Saturday, August 22, 2009

Update on Merck's First Fosamax® Trial -- From Manhattan's federal District Courthouse

About ten days ago, the first products liability trial (backgrounder, there) releated to Merck's Fosamax® got underway. The plaintiff alleges that Fosamax was the proximate cause of the bone-death in her jaw. Merck points to medical problems the plaintiff had with her teeth, gums and jaw (allegedly prior to her use of Fosamax). A jury was empaneled, and the plaintiff put on her case in chief. She has now rested. That means she has offered all the direct evidence she intends to, to show her injuries were proximately caused by taking Fosamax. Predictably, Merck's lawyers moved for judgment as a matter of law, yesterday afternoon:

. . . .Filed: August 21, 2009

MOTION for Judgment as a Matter of Law.

Document filed by Merck & Co., Inc. . . .
(Attachments: # (1) Certificate of Service)(Beausoleil, William). . . .

The court will likely rule on that motion, on Monday. Then, either one of two things will happen: (1) the trial will continue, if the judge believes that a reasonable jury could find, based on all the evidence the plaintiff offered, that Fosamax proximately caused the injuries she complains about.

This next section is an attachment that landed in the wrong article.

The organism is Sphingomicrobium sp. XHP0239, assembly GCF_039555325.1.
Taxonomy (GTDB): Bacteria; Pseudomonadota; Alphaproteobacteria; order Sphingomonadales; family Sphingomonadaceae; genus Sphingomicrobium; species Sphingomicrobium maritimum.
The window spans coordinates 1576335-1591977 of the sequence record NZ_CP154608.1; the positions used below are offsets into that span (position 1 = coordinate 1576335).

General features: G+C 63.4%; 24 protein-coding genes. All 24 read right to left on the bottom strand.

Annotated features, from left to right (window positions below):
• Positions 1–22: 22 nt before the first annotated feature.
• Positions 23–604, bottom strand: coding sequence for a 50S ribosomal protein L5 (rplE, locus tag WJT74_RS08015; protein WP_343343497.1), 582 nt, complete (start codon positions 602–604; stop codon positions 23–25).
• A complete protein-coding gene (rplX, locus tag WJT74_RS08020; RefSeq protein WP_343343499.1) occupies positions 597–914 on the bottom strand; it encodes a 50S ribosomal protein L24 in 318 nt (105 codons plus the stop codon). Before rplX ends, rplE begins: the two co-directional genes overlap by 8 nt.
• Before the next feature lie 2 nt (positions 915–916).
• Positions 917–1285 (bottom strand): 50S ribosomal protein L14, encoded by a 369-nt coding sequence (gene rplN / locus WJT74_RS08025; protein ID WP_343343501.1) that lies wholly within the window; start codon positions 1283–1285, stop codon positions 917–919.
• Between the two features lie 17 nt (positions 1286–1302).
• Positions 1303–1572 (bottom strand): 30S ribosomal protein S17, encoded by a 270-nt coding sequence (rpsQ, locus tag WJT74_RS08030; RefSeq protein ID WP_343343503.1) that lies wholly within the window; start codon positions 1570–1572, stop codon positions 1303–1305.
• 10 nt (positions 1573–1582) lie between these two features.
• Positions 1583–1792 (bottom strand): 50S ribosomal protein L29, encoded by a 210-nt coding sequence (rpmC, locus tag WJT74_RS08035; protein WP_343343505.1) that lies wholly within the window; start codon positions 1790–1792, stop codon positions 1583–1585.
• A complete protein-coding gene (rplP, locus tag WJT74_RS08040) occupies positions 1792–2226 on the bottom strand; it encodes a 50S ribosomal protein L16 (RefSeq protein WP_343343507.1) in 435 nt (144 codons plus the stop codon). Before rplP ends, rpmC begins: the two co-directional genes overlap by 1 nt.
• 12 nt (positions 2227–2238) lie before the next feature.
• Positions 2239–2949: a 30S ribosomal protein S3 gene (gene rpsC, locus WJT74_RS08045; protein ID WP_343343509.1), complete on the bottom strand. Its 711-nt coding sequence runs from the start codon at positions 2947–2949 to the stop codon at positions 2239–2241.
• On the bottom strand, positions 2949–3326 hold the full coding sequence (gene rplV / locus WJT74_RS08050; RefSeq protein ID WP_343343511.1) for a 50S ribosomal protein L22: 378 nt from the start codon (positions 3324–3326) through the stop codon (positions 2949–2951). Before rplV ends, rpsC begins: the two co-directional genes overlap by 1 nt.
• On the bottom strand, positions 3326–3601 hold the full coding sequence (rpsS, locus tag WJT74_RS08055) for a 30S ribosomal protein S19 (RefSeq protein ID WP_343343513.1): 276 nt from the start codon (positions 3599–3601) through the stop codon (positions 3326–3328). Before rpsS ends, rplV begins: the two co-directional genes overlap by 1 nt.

On the other hand, (2) if the judge decides that the plaintiff offered so little evidence, that it would be impossible, as a matter of the correct application of the law, for the jury to return a verdict in her favor, he will dismiss the case, without Merck even having to mount any defense.

Those latter sorts of decisions (alternative (2), above) are exceedingly rare. I will let you know, by Monday afternoon, in all likelihood, whether the trial will continue, and Merck will need to mount a defense, or whether the trial is over -- and Merck has won.

In either case, not too much should be "read into" this one motion result. A win for Merck would simply suggest that this particular plaintiff had pre-existing problems that overwhelmed any alleged Fosamax affects on her jaw. And if the plaintiff prevails on the motion -- Merck simply must put on a defense. Merck will then try to show that the plaintiff's injuries are not supported by enough evidence to make it "more likely than not" that her bone death was proximately caused by Fosamax.

Stay tuned, on Monday. I rather expect the trial will continue, and Merck will begin its defense, in earnest.

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